If we unite the gangs’ neighborhoods, and invest our time, our money, our love in our community, many things would change. Gang-members would view their territorial counterparts as brothers instead of enemies. There would be a decline in “black on black crime”, the incarceration rate would steadily decrease, and fewer drugs would circulate through our neighborhoods. Also, with newly formed unity, we can uncover the hidden agenda that exist to seek our demise, and address the problems accordingly. Plus, the kids we invest in will be able to perceive their ambitions as accomplishable goals and not dreams that may not come true. The graduation rate would increase, and more kids will seek to invade colleges that they may have thought would offer them admission in the school.
I have the ability to acknowledge the power of an investment; however, others may not agree with the options for change I previously discussed. Some people may believe that gang-members will continue to involve themselves in lives of crime regardless of the help you offer them. “Gangs are perpetuated by a cycle of despair that is nearly impossible to break, as they capitalize on the public’s seemingly endless demand for drugs while protecting their business with brutal, often indiscriminate, violence” (Kingsbury 33-36).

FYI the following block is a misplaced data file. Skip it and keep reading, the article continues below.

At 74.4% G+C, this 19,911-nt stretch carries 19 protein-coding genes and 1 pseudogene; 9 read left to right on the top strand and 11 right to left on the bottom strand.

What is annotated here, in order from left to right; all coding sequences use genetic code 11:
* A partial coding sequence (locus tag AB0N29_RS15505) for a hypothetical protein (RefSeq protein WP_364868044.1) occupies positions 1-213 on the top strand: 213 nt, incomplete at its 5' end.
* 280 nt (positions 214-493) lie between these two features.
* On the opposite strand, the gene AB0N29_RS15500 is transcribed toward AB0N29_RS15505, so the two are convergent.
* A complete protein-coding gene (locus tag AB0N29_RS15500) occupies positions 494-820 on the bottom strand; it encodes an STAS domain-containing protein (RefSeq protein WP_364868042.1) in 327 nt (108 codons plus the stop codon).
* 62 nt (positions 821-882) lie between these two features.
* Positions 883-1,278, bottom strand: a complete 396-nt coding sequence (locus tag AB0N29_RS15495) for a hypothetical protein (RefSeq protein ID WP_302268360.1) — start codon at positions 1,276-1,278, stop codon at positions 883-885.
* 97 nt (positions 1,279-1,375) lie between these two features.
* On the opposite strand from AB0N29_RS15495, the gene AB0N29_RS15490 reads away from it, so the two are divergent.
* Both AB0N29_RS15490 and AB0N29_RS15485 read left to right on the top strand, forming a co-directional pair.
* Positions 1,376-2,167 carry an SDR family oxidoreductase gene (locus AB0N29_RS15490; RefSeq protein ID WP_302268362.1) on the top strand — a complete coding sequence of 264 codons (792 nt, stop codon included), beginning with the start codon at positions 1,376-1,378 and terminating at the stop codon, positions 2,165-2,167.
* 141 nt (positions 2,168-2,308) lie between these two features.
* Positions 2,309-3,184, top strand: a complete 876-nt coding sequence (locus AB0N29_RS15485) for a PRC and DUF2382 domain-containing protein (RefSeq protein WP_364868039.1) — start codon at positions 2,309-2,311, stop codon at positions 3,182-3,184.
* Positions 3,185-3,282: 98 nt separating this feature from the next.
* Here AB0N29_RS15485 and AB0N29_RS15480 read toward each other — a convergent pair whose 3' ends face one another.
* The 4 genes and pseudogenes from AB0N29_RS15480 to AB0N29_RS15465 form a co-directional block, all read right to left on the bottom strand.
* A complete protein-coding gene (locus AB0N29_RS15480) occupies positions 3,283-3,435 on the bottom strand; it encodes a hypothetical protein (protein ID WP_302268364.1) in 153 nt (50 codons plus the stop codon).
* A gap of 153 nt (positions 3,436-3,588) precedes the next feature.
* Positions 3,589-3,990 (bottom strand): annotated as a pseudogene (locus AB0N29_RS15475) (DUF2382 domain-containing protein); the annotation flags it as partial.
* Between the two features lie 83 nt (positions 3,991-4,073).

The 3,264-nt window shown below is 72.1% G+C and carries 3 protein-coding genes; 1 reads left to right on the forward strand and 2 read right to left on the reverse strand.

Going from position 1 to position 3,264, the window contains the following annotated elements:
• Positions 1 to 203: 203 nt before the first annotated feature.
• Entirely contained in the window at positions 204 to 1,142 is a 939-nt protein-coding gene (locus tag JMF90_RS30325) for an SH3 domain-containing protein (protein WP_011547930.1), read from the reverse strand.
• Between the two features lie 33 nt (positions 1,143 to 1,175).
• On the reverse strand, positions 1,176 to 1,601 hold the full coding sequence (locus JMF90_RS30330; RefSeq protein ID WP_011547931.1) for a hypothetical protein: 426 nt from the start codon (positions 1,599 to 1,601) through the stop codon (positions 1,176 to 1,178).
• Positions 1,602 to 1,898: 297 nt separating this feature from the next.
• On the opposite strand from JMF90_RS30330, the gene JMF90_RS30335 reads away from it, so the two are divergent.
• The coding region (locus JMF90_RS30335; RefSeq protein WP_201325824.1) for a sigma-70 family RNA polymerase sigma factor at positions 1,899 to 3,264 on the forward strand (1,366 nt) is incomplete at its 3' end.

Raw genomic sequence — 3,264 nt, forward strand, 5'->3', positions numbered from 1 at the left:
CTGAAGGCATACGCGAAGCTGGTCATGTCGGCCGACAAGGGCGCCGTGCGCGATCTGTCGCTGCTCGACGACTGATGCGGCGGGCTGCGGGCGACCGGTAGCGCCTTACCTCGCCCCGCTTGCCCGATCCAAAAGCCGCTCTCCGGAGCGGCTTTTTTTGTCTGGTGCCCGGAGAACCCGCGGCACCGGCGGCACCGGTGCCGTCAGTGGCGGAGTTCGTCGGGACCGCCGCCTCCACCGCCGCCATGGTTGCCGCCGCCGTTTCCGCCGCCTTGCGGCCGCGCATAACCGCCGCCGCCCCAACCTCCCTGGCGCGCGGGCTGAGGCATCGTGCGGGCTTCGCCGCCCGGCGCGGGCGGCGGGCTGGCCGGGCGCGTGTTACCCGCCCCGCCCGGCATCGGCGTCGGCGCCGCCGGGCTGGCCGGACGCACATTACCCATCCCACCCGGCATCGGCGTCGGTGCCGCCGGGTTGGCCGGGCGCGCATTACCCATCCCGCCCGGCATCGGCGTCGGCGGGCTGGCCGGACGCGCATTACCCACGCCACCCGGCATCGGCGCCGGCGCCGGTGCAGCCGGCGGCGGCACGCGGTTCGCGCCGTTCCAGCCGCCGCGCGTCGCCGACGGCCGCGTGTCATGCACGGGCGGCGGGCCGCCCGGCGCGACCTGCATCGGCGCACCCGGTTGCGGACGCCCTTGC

The people who may disagree with the solution I proposed to attack our problem may feel that the government will assist us or even solve our social and financial disparities, so no action is necessary. “African-Americans are wrong about the government and its purpose. Government cannot make blacks successful or prosperous” (Robinson 16). These types of people are dangerous to our community, because they have become extremely dependent on the government. “African-Americans have been taught early on that government works” (Robinson 16). These types of people who want to see change instead of doing something to accomplish change themselves. The government has had a poor effect on our community. With the current economic decline, institutions are being attacked that has an influence on our progression. Schools, jobs, and government aid are being cut out of the budget. That’s why it is overwhelmingly vital that we focus on the issues at hand, and reject the government’s minute assistance they grant, and unite.